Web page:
Good Morning, everyone!
Paragraph 2 on page 60:
"Our description of the alcoholic, (found in the Doctor's Opinion and Chapter 3 - More About Alcoholism) the chapter to the agnostic, (Chapter 4 - We Agnostics) and our personal adventures before and after" (Chapter 1 - Bill's Story) make clear [are designed to sell you] three pertinent ideas:
(a) That we were alcoholic and could not manage our own lives. (This is Step 1.)
(b) That probably no human power could have relieved our alcoholism. (This is the first half of Step 2.)
(c) That God could and would [can and will] if He were sought. (Step 2, second half.)
At this point we have completed Steps 1 and 2. Notice how we go directly into Step 3 here in paragraph 3: "Being convinced, we were at Step Three, which is that we decided (remember that our decisions must be followed up with action in order to make them meaningful - Step 4 is the action to turn our will (our thoughts) and our lives (our actions) over to God as we understood Him."
Paragraph 4 - "The first requirement is that we be convinced that any life run on self-will can hardly be a success." In the preceding chapters we see that self-will has little effect regarding our drinking. Now we examine how that is true regarding our lives as a whole. Read through to page 62 paragraph 1:
"Selfishness - Self-centeredness! That, we think, is the root of our troubles." This is an important point. Our troubles weren't the product of a poor upbringing, horrible parents, being the member of ____ (fill in the blank with any subset of society). We had a difficult time of it due to "Selfishness - Self- centeredness." "...we have made decisions based on self which later placed us in a position to be hurt." We have discovered that WE are usually the reason for the suffering we have had to experience. We were not the unwitting "victims" of life that we frequently portrayed ourselves to be. I was astonished when this was pointed out to me.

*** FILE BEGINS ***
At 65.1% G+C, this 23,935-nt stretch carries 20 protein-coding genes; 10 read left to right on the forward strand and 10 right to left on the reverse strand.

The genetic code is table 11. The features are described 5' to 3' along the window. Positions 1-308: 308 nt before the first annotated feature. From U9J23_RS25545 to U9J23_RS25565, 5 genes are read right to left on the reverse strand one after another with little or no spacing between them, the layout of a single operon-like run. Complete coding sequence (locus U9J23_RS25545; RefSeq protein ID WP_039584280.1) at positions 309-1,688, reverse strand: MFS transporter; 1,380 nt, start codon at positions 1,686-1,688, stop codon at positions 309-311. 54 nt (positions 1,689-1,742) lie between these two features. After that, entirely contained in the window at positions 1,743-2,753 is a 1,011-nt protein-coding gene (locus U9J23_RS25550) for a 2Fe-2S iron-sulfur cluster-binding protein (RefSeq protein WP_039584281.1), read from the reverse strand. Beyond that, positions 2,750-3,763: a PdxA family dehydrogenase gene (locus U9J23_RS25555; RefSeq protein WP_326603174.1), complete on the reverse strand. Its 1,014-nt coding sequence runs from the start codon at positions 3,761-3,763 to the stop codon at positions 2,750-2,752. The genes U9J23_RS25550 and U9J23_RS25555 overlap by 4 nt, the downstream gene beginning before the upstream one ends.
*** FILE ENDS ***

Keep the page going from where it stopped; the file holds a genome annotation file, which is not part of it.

Next paragraph - "So our troubles, we think, are basically of our own making. "...we alcoholics must be rid of this selfishness. We must, or it kills us!" So, it isn't always booze that kills us - selfishness will kill us indirectly. Throughout the book we will discover that bottles are only a symbol, that our problem runs deeper than the drinking itself.
Tomorrow we will pick up with the end of page 62 and touch upon that spiritual structure that we have been building.
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Old 01-15-2019, 04:25 AM   #31 (permalink)
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BBS Post 19 & 20 (2fer Tuesday)

Big Book Study -- Post 19
Good Morning my friends, my life right now is full of Spirit and Giving. I might miss a couple of days because of the roles Spirit has me playing right now.
A friend has lost her twin sister to this disease, although she fought hard! We, as a fellowship, need to put to rest and comfort the families of those that lose the battle.
Know that I love this fellowship, but hate what happens in the periphery!